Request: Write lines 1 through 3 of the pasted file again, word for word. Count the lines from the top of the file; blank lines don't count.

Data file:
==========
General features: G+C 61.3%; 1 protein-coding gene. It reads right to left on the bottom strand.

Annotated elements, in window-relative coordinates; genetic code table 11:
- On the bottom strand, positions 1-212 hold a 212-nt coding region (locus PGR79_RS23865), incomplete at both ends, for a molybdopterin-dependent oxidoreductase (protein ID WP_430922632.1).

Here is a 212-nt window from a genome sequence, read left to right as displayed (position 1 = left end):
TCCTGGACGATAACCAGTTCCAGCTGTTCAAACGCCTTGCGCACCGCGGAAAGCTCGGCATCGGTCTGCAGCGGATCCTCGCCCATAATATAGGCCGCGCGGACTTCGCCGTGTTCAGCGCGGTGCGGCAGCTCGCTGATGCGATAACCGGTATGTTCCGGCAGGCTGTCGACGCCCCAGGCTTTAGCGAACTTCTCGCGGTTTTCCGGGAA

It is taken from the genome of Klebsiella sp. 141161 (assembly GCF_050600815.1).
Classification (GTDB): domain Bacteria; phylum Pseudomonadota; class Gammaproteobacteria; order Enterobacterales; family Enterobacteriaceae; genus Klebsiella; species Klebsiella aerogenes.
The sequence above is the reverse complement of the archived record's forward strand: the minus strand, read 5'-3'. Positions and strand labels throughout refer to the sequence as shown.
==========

General features: G+C 61.3%; 1 protein-coding gene. It reads right to left on the bottom strand.

Annotated elements, in window-relative coordinates; genetic code table 11:
- On the bottom strand, positions 1-212 hold a 212-nt coding region (locus PGR79_RS23865), incomplete at both ends, for a molybdopterin-dependent oxidoreductase (protein ID WP_430922632.1).